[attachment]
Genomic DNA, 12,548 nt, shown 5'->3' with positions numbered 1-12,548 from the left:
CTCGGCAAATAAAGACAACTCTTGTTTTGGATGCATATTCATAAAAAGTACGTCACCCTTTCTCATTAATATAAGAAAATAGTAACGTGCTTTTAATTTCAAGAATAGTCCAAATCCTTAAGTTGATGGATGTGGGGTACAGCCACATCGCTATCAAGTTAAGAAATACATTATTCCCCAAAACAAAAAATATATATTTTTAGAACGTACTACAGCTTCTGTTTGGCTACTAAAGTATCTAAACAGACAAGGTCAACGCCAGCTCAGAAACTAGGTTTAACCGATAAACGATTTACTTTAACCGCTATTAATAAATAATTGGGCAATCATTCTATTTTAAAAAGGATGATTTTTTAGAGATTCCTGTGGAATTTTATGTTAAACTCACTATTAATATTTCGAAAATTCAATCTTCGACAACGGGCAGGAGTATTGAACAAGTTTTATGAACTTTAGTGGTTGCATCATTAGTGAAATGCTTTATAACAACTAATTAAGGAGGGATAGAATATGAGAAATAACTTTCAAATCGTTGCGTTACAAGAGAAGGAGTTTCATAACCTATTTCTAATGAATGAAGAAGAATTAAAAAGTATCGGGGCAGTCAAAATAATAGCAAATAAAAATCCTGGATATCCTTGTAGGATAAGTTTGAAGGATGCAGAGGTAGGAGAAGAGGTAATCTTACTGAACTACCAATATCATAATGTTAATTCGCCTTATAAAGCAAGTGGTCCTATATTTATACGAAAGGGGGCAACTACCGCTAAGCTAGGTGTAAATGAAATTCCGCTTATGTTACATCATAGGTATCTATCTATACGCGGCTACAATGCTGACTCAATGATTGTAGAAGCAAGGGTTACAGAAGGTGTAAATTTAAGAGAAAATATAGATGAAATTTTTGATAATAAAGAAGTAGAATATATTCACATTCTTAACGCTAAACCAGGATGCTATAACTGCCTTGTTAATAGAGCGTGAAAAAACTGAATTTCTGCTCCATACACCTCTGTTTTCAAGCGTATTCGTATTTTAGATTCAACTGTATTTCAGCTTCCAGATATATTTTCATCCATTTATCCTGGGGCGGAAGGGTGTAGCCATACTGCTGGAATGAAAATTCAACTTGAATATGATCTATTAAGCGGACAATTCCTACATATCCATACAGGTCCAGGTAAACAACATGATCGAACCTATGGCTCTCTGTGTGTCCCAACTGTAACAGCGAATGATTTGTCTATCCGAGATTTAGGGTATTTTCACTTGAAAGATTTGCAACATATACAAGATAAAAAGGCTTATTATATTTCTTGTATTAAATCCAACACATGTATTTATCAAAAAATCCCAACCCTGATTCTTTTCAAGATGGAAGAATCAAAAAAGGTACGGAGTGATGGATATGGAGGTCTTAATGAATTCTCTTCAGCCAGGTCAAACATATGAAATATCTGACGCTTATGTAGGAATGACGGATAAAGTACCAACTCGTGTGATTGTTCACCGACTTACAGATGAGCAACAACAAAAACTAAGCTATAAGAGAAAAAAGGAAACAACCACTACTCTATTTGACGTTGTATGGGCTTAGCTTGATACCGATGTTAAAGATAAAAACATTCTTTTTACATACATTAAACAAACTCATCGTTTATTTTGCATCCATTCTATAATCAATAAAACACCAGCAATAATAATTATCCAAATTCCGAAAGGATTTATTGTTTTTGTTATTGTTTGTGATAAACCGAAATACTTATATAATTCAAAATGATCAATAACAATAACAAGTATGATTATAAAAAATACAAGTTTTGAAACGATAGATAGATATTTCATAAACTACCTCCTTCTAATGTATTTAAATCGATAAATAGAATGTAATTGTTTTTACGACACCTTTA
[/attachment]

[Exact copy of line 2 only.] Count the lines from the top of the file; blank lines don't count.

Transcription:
CTCGGCAAATAAAGACAACTCTTGTTTTGGATGCATATTCATAAAAAGTACGTCACCCTTTCTCATTAATATAAGAAAATAGTAACGTGCTTTTAATTTCAAGAATAGTCCAAATCCTTAAGTTGATGGATGTGGGGTACAGCCACATCGCTATCAAGTTAAGAAATACATTATTCCCCAAAACAAAAAATATATATTTTTAGAACGTACTACAGCTTCTGTTTGGCTACTAAAGTATCTAAACAGACAAGGTCAACGCCAGCTCAGAAACTAGGTTTAACCGATAAACGATTTACTTTAACCGCTATTAATAAATAATTGGGCAATCATTCTATTTTAAAAAGGATGATTTTTTAGAGATTCCTGTGGAATTTTATGTTAAACTCACTATTAATATTTCGAAAATTCAATCTTCGACAACGGGCAGGAGTATTGAACAAGTTTTATGAACTTTAGTGGTTGCATCATTAGTGAAATGCTTTATAACAACTAATTAAGGAGGGATAGAATATGAGAAATAACTTTCAAATCGTTGCGTTACAAGAGAAGGAGTTTCATAACCTATTTCTAATGAATGAAGAAGAATTAAAAAGTATCGGGGCAGTCAAAATAATAGCAAATAAAAATCCTGGATATCCTTGTAGGATAAGTTTGAAGGATGCAGAGGTAGGAGAAGAGGTAATCTTACTGAACTACCAATATCATAATGTTAATTCGCCTTATAAAGCAAGTGGTCCTATATTTATACGAAAGGGGGCAACTACCGCTAAGCTAGGTGTAAATGAAATTCCGCTTATGTTACATCATAGGTATCTATCTATACGCGGCTACAATGCTGACTCAATGATTGTAGAAGCAAGGGTTACAGAAGGTGTAAATTTAAGAGAAAATATAGATGAAATTTTTGATAATAAAGAAGTAGAATATATTCACATTCTTAACGCTAAACCAGGATGCTATAACTGCCTTGTTAATAGAGCGTGAAAAAACTGAATTTCTGCTCCATACACCTCTGTTTTCAAGCGTATTCGTATTTTAGATTCAACTGTATTTCAGCTTCCAGATATATTTTCATCCATTTATCCTGGGGCGGAAGGGTGTAGCCATACTGCTGGAATGAAAATTCAACTTGAATATGATCTATTAAGCGGACAATTCCTACATATCCATACAGGTCCAGGTAAACAACATGATCGAACCTATGGCTCTCTGTGTGTCCCAACTGTAACAGCGAATGATTTGTCTATCCGAGATTTAGGGTATTTTCACTTGAAAGATTTGCAACATATACAAGATAAAAAGGCTTATTATATTTCTTGTATTAAATCCAACACATGTATTTATCAAAAAATCCCAACCCTGATTCTTTTCAAGATGGAAGAATCAAAAAAGGTACGGAGTGATGGATATGGAGGTCTTAATGAATTCTCTTCAGCCAGGTCAAACATATGAAATATCTGACGCTTATGTAGGAATGACGGATAAAGTACCAACTCGTGTGATTGTTCACCGACTTACAGATGAGCAACAACAAAAACTAAGCTATAAGAGAAAAAAGGAAACAACCACTACTCTATTTGACGTTGTATGGGCTTAGCTTGATACCGATGTTAAAGATAAAAACATTCTTTTTACATACATTAAACAAACTCATCGTTTATTTTGCATCCATTCTATAATCAATAAAACACCAGCAATAATAATTATCCAAATTCCGAAAGGATTTATTGTTTTTGTTATTGTTTGTGATAAACCGAAATACTTATATAATTCAAAATGATCAATAACAATAACAAGTATGATTATAAAAAATACAAGTTTTGAAACGATAGATAGATATTTCATAAACTACCTCCTTCTAATGTATTTAAATCGATAAATAGAATGTAATTGTTTTTACGACACCTTTA